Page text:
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HI Connect® Focus on Best Western

Best Western execs shared their story on how the brand brings a new hotel into the family.

Friday, June 07, 2013
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HI Connect®®
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Experience a Design Revolution

One of the cool things about this year’s HI Connect® Design was getting a sneak peek inside how some of the major hotel companies operate behind the scenes. And to do that we thought what better way than assembling an all-star line up from some of the country’s leading hotel companies would do the trick.

So for the first time ever (that we’re aware of in this business), Hotel Interactive® assembled all-star teams from specific brands to reveal their secrets about what the process is like to bring a hotel into a franchised brand.

This week we check in with Best Western International brand team to discuss the process of developing, designing and purchasing for a new hotel. In future weeks we’ll check in with other brand teams that threw their support behind HI Connect® Design.

According to Mark Williams who is a VP, North American Development, the Best Western development pipeline is gaining traction after several fallow years.

“It was very tough, but development is looking up. Conversions are still the name of the game right now. We just don’t have enough new construction money but it is picking up. The latter part of 2012 was good. And the first quarter of ’13 was looking very good and we hope it continue,” said Williams.

Part of the development surge will be coming from the company’s new, new construction prototype that combines traditional and extended stay room in a flexible to build format. This prototype is designed to receive the Best Western Plus designation. The company also has Best Western and Best Western Premier.

Williams said the company wanted a property that could be as much as 50 percent extended stay, which is a very hot market right now, especially in Texas and the oil-rich areas, and this product meets that need.

Amy Hulbert, Director of Design said this new design fits on the same size of land as older prototypes but utilizes it more effectively. “We’re really looking at the same land costs for people, and it is really developed kind of as an L-shape so that the site is set back a little bit more to the back of the property where the parking is L-shaped instead of having parking all the way around. So your travel time to get from your vehicle to the entrance of the hotel is shortened, and it’s just a little bit of a different approach.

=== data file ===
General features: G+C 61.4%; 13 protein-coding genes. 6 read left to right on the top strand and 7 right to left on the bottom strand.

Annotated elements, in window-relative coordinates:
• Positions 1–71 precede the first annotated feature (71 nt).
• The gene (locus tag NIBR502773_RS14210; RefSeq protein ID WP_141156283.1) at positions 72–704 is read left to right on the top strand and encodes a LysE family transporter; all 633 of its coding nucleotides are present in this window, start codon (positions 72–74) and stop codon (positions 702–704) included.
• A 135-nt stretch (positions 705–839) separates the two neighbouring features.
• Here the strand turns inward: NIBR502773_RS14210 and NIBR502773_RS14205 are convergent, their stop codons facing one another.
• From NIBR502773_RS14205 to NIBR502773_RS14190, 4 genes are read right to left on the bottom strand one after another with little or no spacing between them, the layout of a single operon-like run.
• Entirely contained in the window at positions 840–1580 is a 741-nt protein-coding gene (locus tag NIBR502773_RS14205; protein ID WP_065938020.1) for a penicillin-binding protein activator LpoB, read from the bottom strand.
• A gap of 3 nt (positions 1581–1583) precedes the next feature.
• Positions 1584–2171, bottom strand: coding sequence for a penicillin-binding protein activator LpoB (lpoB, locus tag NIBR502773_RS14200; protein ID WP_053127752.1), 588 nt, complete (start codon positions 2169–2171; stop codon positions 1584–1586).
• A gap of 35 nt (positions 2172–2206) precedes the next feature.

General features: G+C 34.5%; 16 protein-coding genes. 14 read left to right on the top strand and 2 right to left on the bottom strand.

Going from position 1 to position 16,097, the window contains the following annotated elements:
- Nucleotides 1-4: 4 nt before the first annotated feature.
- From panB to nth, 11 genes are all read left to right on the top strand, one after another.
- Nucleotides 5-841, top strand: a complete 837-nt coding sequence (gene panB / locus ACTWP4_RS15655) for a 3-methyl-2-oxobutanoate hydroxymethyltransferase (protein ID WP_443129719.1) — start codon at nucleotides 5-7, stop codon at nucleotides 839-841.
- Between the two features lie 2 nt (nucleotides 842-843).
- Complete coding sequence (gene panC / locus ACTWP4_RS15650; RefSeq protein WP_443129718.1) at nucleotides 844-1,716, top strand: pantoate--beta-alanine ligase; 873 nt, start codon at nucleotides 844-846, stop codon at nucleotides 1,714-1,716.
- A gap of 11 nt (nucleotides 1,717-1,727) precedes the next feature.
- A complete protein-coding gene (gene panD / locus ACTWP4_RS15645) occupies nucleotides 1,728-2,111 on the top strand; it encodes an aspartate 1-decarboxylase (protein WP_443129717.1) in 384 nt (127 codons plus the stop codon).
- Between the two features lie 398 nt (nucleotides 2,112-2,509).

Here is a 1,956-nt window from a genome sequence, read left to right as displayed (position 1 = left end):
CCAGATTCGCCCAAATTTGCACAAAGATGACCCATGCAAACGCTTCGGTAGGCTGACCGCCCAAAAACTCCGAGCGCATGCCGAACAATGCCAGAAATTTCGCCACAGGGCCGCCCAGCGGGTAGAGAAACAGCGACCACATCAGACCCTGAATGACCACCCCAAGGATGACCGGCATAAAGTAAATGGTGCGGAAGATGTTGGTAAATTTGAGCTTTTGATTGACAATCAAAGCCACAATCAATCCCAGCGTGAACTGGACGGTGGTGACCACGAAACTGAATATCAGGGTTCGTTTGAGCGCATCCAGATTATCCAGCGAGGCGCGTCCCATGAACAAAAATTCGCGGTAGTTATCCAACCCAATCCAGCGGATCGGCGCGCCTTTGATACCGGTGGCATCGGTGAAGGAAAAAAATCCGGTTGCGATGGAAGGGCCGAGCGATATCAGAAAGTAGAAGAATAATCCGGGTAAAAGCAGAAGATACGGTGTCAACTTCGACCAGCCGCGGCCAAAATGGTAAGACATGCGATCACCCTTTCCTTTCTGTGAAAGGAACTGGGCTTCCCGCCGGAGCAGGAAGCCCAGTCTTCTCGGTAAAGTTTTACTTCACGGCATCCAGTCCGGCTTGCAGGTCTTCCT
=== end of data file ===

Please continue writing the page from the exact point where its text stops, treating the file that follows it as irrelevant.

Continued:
“The other thing that’s wonderful about that is that we’re able to cluster our landscaping in areas that are denser so you can really get better use of all that landscaping that you’re putting in, and people can actually feel like there’s some green space within that same site size,” said Hulbert.

There is also more pubic outdoor space, larger lobby and more programming for spaces to make them more profitable throughout different day periods.

Once a deal is signed it gets moved over to Richard Bennett, VP Supply and Design who helps hotels develop the look and feel of the interiors.

“Many, if not most, like to work with us with our in-house design firm,” said Bennett. “So we will either do packages or we’ll do custom design for them. And then Alan Wagener, Director of Purchasing’s team leverages the buying power of the world’s biggest hotel family to get them great prices.

And since we are a not-for-profit member-owned association, we don’t have a lot of drive to make money on our hotels. We’re there to help them succeed; help them put heads in beds. So we try and help them with a design that’s going to please their guests and with pricing that’s going to give them an advantage to be profitable right off the bat.

Then it’s off to Wagoner who handles the product purchasing. “I’ve noticed, over the years, that supply chain really has changed in how it goes about its business. One of the things we’re finding primarily is that the lead times on a lot of things are getting longer and longer. And the expectation from the developer’s perspective, or the owner, is getting shorter and shorter.

“So we’re constantly battling that when to get it there, get it there on time, but not too early. So it’s a – because all the hotels are different it does add another dimension into the procurement process where there isn’t routines that we typically order. It’s everything under the sun. But that’s the part that’s exciting too,” said Wagoner.

To learn even more about the inside operations of Best Western listen to the session in our official podcast below.

To listen or download the episode simply click here.

You can also subscribe on iTunes!

Mark your calendars now to ensure you’re free when HI Connect® Design™ returns to Nashville, TN April 2-4, 2014. For information on the 2014 edition, check out www.hiconnectdesign.com.
Please contact us immediately at (631) 424-7755 x150 with any questions.
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